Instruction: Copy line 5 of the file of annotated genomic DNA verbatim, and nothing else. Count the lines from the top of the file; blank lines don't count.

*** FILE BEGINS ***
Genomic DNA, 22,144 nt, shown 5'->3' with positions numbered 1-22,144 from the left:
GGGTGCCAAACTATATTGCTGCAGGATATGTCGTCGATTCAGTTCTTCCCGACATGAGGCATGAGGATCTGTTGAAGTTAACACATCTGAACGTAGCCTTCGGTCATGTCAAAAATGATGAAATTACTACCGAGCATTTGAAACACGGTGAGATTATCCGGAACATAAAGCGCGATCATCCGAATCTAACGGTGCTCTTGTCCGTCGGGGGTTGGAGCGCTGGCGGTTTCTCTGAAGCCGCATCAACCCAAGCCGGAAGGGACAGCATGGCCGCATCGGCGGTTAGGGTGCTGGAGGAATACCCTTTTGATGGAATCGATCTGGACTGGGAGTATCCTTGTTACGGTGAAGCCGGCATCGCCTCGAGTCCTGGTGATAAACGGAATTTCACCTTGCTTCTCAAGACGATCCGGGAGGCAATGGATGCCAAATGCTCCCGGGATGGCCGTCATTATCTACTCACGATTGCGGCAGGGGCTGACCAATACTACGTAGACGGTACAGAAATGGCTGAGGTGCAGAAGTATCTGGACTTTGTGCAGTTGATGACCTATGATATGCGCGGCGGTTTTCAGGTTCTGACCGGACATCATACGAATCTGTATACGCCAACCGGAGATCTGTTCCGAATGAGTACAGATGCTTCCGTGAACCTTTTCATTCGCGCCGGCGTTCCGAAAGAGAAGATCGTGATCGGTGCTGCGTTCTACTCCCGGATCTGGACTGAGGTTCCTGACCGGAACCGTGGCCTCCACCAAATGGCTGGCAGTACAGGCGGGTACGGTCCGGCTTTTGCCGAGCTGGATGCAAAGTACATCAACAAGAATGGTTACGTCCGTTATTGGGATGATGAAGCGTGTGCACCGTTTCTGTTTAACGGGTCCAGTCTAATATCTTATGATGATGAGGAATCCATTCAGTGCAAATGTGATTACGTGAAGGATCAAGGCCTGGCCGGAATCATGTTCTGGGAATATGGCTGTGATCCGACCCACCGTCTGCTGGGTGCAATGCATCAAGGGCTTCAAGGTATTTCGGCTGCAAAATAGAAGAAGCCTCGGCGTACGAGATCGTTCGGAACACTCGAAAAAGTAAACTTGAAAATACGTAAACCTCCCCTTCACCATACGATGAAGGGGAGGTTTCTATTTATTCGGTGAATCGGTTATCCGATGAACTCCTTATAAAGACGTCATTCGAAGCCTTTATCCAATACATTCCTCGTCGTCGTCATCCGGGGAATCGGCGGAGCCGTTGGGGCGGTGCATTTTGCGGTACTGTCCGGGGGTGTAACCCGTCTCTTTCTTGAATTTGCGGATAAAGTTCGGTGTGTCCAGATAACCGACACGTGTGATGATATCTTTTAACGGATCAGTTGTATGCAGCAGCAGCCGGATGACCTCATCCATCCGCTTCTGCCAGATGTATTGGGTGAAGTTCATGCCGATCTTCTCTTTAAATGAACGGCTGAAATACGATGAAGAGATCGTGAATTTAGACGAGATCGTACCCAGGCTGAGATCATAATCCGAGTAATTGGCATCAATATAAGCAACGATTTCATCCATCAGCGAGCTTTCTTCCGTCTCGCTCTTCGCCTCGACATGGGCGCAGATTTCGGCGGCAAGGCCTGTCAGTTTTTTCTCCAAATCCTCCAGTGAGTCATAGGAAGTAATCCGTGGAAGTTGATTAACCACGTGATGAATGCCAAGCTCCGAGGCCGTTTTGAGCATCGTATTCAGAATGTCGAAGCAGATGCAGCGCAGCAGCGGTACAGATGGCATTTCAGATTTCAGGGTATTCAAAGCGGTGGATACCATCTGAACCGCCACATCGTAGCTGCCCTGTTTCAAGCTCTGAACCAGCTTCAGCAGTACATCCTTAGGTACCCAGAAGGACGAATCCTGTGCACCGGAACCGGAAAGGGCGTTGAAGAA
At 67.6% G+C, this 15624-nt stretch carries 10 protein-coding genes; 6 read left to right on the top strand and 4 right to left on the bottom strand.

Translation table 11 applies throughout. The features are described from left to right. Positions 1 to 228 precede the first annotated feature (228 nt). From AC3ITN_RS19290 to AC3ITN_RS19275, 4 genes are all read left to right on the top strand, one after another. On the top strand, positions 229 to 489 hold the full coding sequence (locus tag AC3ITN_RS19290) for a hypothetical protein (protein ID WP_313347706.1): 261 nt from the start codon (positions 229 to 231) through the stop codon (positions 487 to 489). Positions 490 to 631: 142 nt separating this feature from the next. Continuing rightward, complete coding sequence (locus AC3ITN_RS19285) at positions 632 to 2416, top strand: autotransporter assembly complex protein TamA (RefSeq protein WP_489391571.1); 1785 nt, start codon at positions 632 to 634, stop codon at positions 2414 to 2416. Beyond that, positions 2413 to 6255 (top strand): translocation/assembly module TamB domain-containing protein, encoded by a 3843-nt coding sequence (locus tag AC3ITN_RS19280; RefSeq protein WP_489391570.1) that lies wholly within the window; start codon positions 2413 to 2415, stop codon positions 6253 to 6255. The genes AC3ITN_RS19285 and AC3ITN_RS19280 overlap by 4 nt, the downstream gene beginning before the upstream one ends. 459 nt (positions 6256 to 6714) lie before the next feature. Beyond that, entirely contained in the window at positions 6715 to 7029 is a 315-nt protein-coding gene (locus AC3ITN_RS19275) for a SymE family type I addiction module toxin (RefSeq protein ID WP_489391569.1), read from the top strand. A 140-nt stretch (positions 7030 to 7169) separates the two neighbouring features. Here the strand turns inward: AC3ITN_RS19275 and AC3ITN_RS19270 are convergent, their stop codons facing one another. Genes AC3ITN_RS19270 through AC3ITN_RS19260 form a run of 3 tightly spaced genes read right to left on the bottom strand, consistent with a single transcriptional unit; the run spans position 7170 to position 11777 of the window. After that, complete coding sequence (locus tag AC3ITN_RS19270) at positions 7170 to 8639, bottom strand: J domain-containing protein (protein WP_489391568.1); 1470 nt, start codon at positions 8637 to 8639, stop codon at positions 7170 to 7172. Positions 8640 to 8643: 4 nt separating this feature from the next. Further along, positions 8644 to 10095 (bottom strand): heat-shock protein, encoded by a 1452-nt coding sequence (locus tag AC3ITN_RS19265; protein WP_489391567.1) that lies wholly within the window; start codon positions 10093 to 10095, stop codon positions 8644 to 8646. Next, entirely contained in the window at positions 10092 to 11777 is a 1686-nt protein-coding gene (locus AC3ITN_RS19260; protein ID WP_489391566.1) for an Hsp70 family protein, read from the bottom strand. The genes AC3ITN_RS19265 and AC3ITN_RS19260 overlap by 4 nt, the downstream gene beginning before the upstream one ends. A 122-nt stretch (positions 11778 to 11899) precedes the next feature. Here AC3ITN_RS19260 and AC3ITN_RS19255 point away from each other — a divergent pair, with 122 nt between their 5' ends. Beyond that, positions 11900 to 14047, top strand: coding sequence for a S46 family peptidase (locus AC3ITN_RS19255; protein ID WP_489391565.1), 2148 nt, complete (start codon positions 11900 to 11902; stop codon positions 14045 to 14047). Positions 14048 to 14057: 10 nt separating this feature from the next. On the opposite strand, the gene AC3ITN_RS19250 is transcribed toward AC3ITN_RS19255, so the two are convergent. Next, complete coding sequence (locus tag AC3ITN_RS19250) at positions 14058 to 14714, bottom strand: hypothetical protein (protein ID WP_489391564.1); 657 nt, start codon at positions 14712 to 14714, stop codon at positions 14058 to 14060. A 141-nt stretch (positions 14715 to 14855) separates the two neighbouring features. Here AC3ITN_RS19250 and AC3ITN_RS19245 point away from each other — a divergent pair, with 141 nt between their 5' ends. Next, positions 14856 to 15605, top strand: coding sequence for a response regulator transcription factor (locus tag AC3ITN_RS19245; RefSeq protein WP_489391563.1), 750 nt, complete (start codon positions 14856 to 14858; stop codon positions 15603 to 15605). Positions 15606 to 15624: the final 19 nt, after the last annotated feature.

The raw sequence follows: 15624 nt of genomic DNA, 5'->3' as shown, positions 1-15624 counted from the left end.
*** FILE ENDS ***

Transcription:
The raw sequence follows: 15624 nt of genomic DNA, 5'->3' as shown, positions 1-15624 counted from the left end.